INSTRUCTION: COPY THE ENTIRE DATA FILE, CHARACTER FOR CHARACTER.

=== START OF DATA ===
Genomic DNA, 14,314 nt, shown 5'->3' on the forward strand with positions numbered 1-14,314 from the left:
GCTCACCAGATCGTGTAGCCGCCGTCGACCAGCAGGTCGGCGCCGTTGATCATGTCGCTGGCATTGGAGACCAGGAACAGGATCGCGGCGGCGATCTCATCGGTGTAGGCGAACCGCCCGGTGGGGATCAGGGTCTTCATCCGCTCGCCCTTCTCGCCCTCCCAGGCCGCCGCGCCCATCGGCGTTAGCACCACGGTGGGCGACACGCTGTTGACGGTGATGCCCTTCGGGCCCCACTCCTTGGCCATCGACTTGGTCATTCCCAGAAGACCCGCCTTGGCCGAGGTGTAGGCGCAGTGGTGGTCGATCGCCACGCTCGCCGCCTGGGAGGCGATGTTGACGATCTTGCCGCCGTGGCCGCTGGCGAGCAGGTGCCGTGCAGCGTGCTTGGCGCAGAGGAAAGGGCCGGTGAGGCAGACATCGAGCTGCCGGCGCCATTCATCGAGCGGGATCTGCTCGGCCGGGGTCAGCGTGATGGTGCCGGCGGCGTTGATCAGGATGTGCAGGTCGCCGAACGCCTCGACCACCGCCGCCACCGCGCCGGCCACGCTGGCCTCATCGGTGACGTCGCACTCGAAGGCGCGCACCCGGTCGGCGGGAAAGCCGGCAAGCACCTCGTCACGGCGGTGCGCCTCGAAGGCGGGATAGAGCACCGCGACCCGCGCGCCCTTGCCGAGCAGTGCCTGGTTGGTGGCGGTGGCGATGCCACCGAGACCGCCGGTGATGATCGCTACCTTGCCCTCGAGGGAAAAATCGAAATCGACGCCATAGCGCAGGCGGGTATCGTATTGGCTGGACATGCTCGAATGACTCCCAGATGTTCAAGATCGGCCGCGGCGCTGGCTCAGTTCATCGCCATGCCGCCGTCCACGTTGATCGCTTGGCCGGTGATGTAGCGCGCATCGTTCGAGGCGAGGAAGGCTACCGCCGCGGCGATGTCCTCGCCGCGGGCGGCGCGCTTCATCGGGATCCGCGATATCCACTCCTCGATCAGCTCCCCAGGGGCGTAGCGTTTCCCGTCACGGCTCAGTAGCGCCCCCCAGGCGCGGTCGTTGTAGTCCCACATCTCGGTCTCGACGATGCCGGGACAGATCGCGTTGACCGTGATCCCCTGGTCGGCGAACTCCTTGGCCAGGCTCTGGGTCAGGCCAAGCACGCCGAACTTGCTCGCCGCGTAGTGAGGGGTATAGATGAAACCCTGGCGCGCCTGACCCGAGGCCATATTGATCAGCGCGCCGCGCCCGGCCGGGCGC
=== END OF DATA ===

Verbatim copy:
Genomic DNA, 14,314 nt, shown 5'->3' on the forward strand with positions numbered 1-14,314 from the left:
GCTCACCAGATCGTGTAGCCGCCGTCGACCAGCAGGTCGGCGCCGTTGATCATGTCGCTGGCATTGGAGACCAGGAACAGGATCGCGGCGGCGATCTCATCGGTGTAGGCGAACCGCCCGGTGGGGATCAGGGTCTTCATCCGCTCGCCCTTCTCGCCCTCCCAGGCCGCCGCGCCCATCGGCGTTAGCACCACGGTGGGCGACACGCTGTTGACGGTGATGCCCTTCGGGCCCCACTCCTTGGCCATCGACTTGGTCATTCCCAGAAGACCCGCCTTGGCCGAGGTGTAGGCGCAGTGGTGGTCGATCGCCACGCTCGCCGCCTGGGAGGCGATGTTGACGATCTTGCCGCCGTGGCCGCTGGCGAGCAGGTGCCGTGCAGCGTGCTTGGCGCAGAGGAAAGGGCCGGTGAGGCAGACATCGAGCTGCCGGCGCCATTCATCGAGCGGGATCTGCTCGGCCGGGGTCAGCGTGATGGTGCCGGCGGCGTTGATCAGGATGTGCAGGTCGCCGAACGCCTCGACCACCGCCGCCACCGCGCCGGCCACGCTGGCCTCATCGGTGACGTCGCACTCGAAGGCGCGCACCCGGTCGGCGGGAAAGCCGGCAAGCACCTCGTCACGGCGGTGCGCCTCGAAGGCGGGATAGAGCACCGCGACCCGCGCGCCCTTGCCGAGCAGTGCCTGGTTGGTGGCGGTGGCGATGCCACCGAGACCGCCGGTGATGATCGCTACCTTGCCCTCGAGGGAAAAATCGAAATCGACGCCATAGCGCAGGCGGGTATCGTATTGGCTGGACATGCTCGAATGACTCCCAGATGTTCAAGATCGGCCGCGGCGCTGGCTCAGTTCATCGCCATGCCGCCGTCCACGTTGATCGCTTGGCCGGTGATGTAGCGCGCATCGTTCGAGGCGAGGAAGGCTACCGCCGCGGCGATGTCCTCGCCGCGGGCGGCGCGCTTCATCGGGATCCGCGATATCCACTCCTCGATCAGCTCCCCAGGGGCGTAGCGTTTCCCGTCACGGCTCAGTAGCGCCCCCCAGGCGCGGTCGTTGTAGTCCCACATCTCGGTCTCGACGATGCCGGGACAGATCGCGTTGACCGTGATCCCCTGGTCGGCGAACTCCTTGGCCAGGCTCTGGGTCAGGCCAAGCACGCCGAACTTGCTCGCCGCGTAGTGAGGGGTATAGATGAAACCCTGGCGCGCCTGACCCGAGGCCATATTGATCAGCGCGCCGCGCCCGGCCGGGCGC